USABill bodes ill for Europe
By Tony McDougal
EUROPE will have to reform its common agricultural policy to stem a decline in its share of world trade if the US Farm Bill receives the green light in Washington.
For even though the Farm Bill is currently being held up by political wranglings, it contains a number of radical proposals which would make the US a more aggressive competitor. These include:
• An end to annual set-aside (currently 7.5%).
• An end to voluntary set-aside (up to 100%).
• An end to the long-term set-aside (conservation reserve programme), releasing 6.5m ha (16m acres) by 2002.
• Replace deficiency payments with fixed annual payments, which reduce over time.
• Reduce the total cost of commodity support from $9bn in 1993 to $4bn by 2002.
• Reduce export subsidies from $800m in 1995 to $478m by 2002.
According to a new report from Newbury-based consultants, Produce Studies, the combination of increased area and higher yields will lead to a 30% growth in wheat production by 2002, and a 26% increase in exports.
This will lead to a rise in the US share of world wheat trade from 34% to 36%, and for coarse grains from 27% to 34%, over the same period the report predicts.
Dr Martin Abel, Produce Studies senior economist, says the changes forecast for meat are even more dramatic. The US share of world beef trade is expected to rise in the same period from 17% to 25%; pork from 10% to 33%; and poultry from 47% to 66%.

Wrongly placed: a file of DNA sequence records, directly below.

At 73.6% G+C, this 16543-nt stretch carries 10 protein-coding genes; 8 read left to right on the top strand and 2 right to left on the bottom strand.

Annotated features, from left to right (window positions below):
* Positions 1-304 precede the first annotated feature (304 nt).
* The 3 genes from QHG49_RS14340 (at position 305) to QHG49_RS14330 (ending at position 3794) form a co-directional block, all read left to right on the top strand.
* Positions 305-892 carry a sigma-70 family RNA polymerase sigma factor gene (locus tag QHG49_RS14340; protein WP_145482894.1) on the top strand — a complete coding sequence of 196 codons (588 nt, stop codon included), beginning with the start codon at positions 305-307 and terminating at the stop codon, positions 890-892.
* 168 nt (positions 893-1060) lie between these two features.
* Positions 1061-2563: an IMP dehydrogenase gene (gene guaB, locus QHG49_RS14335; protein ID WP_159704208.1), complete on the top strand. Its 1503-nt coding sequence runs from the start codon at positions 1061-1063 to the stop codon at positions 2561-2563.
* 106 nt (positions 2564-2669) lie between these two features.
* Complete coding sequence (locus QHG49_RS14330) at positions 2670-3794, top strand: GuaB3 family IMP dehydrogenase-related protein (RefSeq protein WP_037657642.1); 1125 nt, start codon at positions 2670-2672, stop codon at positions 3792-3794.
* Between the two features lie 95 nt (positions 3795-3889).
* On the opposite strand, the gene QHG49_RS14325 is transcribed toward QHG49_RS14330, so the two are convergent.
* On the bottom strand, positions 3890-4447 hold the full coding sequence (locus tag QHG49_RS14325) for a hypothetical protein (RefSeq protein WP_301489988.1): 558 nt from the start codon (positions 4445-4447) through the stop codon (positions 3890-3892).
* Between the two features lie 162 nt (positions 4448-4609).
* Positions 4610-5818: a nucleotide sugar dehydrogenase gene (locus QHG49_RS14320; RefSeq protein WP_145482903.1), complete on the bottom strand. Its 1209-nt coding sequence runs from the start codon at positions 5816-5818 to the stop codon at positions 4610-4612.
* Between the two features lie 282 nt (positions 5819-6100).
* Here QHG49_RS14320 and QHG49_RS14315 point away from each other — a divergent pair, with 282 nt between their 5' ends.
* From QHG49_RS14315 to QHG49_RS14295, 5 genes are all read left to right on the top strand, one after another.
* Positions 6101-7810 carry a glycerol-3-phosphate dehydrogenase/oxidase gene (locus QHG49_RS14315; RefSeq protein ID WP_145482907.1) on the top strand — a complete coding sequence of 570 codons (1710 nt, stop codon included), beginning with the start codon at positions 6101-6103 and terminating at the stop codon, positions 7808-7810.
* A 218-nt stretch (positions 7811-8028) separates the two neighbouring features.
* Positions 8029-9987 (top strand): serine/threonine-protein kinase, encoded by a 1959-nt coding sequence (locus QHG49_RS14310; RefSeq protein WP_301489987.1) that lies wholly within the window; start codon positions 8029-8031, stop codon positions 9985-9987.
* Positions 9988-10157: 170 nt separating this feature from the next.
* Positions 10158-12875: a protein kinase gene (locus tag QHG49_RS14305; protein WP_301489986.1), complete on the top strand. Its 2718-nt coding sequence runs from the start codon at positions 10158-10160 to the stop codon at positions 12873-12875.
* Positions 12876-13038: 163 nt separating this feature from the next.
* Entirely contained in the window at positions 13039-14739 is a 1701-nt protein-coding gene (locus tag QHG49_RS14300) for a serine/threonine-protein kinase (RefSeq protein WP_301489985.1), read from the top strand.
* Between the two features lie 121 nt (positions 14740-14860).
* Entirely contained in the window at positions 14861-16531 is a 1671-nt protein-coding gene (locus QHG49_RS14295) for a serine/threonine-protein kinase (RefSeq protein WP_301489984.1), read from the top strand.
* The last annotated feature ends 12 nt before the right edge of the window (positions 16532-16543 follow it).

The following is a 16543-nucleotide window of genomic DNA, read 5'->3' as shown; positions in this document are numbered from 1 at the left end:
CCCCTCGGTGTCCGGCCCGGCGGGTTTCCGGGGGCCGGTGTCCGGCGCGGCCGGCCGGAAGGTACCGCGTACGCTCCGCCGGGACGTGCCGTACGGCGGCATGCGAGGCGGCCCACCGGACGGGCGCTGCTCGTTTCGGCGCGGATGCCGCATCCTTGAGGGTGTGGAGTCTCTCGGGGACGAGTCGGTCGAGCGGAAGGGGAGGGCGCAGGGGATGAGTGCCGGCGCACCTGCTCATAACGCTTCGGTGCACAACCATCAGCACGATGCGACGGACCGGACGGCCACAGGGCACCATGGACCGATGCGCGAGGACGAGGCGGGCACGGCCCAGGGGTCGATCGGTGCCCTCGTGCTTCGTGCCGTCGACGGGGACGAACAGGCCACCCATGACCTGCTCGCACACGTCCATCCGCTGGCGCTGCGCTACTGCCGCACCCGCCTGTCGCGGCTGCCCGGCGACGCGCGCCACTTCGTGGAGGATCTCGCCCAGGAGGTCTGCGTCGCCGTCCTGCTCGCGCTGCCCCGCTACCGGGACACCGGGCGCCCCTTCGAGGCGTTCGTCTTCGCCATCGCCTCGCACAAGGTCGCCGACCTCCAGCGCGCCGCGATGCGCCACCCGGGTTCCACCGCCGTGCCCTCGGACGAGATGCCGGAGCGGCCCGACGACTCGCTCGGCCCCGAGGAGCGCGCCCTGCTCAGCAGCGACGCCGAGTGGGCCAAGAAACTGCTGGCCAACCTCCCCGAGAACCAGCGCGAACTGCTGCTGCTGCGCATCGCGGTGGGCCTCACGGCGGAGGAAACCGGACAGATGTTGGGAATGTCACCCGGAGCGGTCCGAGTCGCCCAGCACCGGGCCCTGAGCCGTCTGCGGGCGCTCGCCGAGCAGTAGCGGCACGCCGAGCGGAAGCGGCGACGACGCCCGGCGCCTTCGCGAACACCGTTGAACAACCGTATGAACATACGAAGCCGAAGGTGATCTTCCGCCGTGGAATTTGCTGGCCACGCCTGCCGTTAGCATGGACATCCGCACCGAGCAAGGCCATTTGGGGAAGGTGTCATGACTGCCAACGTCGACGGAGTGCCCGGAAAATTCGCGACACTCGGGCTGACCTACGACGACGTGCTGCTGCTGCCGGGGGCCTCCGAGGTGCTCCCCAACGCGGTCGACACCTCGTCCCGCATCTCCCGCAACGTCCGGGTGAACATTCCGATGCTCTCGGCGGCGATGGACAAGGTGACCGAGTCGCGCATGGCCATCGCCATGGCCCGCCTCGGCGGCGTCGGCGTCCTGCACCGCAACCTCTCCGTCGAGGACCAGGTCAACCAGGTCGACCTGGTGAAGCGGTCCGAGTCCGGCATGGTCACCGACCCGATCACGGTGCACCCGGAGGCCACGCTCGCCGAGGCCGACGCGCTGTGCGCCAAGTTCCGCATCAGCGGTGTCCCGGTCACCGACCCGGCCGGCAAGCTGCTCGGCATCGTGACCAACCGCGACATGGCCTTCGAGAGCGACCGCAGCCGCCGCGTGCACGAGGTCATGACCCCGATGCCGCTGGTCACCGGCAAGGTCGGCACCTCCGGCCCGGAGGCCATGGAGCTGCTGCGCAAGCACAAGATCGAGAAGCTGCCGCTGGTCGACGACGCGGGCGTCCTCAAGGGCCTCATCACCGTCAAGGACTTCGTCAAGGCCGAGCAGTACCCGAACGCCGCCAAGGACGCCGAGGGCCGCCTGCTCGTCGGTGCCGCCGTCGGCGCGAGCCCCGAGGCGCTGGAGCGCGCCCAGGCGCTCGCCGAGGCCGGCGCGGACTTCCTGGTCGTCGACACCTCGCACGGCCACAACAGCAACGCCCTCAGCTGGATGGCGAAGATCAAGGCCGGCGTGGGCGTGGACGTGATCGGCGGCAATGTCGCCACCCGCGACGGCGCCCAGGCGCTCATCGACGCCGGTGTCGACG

Dr Abel said it was time for the EU to re-think its set-aside and direct payments policies, adding that unless European agri-business appreciated the changes resulting from the US Farm Bill, it would be left out in the cold.
And though he recognised that budgetary constraints in the Clinton administration might force the Bill to be rolled over until next year, he argued that it was time to start moving internal EU prices to world levels in order to be fully competitive.
"In advance of further CAP reforms, cooperatives and food processing companies are urged to form alliances and joint ventures in order to gain the scale required to compete with the US companies."
Martin Haworth, NFU head of international affairs, admitted that the change in US policy would allow them to take a greater share of trade in the expanding world market.
Set-aside was a significant restraint in the EU, he added, and there would be pressure to cut the rate well below 10% for 1997.
But the prospect of zero set-aside in the EU is unlikely due to commission concerns about a return of grain mountains.